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The Innocence Project: Freeing The Unjustly Imprisoned

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Author: Bob Morris
Created: 16 April, 2012
Updated: 13 October, 2022
2 min read

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The Innocence Project uses modern DNA testing to free those who have been wrongfully sent to prison. They have helped in the release of over 250 inmates after DNA tests proved conclusively they did not commit the crimes. It is important to note these are not judgment calls nor are the circumstances murky. Rather, the new DNA evidence proved them to be innocent. But what is often murky are the circumstances leading to the convictions, including undue police pressure on witnesses, aggressive interrogation tactics, mishandling evidence, and prosecutorial misconduct.

Some of those freed were in prison for many years. Thomas McGowan spent 23 years in a Texas prison for a rape and burglary and was freed after new DNA testing on the rape kit proved he was innocent. Four Chicago men had indictments against them dismissed after a judge overturned their convictions because DNA evidence implicated another person. There have been 289 post-conviction DNA exonerations in the US, with 222 of them since 2000. The average time served was 13 years with about 3,800 years total served. Think about that. Imagine if 13 years of your life was taken away and you were locked up for crimes you did not do. About half of the exonerees get financial compensation.  Among the troubling statistics, almost two-thirds of the exonerees are African-American and an overwhelming number of all of them are low-income.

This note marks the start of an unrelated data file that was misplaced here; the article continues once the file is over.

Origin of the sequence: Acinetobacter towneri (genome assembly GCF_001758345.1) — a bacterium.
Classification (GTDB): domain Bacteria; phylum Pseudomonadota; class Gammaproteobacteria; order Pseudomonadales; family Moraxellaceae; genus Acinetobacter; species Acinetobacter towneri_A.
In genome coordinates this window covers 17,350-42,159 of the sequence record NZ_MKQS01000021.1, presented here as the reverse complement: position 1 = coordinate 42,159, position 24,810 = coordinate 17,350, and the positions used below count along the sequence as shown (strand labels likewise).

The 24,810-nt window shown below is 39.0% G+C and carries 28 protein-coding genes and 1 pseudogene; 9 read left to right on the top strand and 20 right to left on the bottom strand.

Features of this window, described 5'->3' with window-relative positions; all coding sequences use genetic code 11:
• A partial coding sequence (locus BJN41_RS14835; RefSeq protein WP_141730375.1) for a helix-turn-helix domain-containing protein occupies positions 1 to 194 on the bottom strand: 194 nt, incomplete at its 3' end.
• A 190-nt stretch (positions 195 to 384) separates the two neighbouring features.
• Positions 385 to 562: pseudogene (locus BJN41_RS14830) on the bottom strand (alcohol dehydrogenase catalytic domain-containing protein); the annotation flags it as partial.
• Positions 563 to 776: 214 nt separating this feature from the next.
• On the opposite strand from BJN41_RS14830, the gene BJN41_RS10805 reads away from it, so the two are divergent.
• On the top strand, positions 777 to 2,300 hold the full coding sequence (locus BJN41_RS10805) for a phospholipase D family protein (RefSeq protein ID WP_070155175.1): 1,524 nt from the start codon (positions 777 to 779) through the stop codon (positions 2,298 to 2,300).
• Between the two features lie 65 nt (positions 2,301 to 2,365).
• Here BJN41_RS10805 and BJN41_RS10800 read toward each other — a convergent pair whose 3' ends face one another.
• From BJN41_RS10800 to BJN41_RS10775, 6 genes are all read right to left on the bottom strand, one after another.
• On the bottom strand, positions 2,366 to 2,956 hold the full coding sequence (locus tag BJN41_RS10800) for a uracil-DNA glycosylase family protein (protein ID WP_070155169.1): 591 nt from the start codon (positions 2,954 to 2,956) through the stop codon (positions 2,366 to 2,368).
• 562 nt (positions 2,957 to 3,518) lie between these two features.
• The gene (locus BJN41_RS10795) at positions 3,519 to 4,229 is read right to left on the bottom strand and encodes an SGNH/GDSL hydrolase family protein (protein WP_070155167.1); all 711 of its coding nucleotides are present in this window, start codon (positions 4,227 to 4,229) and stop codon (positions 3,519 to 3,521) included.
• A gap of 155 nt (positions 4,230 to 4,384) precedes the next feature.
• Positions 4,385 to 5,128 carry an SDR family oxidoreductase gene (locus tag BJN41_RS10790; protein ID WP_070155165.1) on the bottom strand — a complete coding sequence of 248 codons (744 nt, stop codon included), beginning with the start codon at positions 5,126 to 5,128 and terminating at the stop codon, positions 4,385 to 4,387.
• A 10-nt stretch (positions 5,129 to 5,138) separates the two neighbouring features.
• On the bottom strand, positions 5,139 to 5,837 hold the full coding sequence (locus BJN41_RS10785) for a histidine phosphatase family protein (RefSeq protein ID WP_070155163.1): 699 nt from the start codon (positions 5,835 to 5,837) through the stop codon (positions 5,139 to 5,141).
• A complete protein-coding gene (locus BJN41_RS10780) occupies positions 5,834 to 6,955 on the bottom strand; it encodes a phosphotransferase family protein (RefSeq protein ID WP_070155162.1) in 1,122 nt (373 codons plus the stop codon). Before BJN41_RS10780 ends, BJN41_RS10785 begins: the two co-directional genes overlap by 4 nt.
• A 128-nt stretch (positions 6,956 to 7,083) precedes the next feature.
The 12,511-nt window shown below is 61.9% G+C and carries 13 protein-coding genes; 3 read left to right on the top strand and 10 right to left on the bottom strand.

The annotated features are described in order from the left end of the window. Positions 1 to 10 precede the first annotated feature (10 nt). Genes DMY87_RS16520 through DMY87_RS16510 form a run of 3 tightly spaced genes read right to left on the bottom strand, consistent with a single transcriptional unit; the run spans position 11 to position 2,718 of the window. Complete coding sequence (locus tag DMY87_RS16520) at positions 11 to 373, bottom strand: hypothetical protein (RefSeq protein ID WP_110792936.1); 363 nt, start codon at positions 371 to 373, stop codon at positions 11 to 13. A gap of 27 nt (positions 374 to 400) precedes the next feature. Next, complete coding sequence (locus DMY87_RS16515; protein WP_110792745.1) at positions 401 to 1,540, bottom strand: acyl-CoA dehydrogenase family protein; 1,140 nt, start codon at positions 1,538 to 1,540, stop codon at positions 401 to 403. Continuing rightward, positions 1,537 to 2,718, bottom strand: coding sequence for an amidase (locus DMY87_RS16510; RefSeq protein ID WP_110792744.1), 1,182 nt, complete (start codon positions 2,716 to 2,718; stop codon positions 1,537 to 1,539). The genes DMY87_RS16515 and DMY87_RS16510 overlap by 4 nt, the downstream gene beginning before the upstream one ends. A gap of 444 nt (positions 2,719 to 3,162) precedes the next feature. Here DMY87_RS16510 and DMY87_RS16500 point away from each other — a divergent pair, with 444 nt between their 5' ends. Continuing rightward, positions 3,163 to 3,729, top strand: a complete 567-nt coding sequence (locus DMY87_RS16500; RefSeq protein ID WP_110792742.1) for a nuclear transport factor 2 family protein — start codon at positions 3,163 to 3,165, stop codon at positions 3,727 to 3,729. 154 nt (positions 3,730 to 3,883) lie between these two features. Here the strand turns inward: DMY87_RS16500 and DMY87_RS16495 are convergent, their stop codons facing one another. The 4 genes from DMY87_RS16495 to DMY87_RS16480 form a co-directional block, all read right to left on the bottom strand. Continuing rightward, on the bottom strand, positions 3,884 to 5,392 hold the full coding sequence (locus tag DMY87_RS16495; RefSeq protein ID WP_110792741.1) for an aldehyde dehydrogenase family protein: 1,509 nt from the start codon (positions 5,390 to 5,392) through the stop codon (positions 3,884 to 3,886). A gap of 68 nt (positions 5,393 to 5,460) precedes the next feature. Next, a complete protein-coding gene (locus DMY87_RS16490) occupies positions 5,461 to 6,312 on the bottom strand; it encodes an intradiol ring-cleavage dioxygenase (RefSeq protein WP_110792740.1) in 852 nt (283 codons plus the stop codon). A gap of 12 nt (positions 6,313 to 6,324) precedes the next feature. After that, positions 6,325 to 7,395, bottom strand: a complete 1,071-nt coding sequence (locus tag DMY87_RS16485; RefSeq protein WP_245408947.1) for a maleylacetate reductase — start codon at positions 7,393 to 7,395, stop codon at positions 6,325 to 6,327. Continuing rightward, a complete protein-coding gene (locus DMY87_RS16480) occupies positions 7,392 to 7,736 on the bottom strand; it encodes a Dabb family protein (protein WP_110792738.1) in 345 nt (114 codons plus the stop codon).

There is something wrong with a justice system where so many innocent people are sent to prison, especially since they tend to be poor and black. The Innocence Project says these cases are not isolated but instead demonstrate systemic defects in the criminal justice system. The biggest problem is eyewitness misidentification, especially when different races are involved. "Studies have shown that people are less able to recognize faces of a different race than their own." Sloppy or improper forensic science is also problematic, as are false confessions. Appallingly, "in 35 percent of false confession or admission cases, the defendant was 18 years old or younger and/or developmentally disabled." Also informants are generally unreliable and may be trying to cut a deal for themselves. And unfortunately, police and prosecutors can and do engage in misconduct, destroy evidence, and withhold important facts which sometimes even include knowing the defendant is innocent.

The Innocence Project has worked with several states and court systems and reform is coming. They have labored long and hard in the dark world of wrongful imprisonment and welcome your support.

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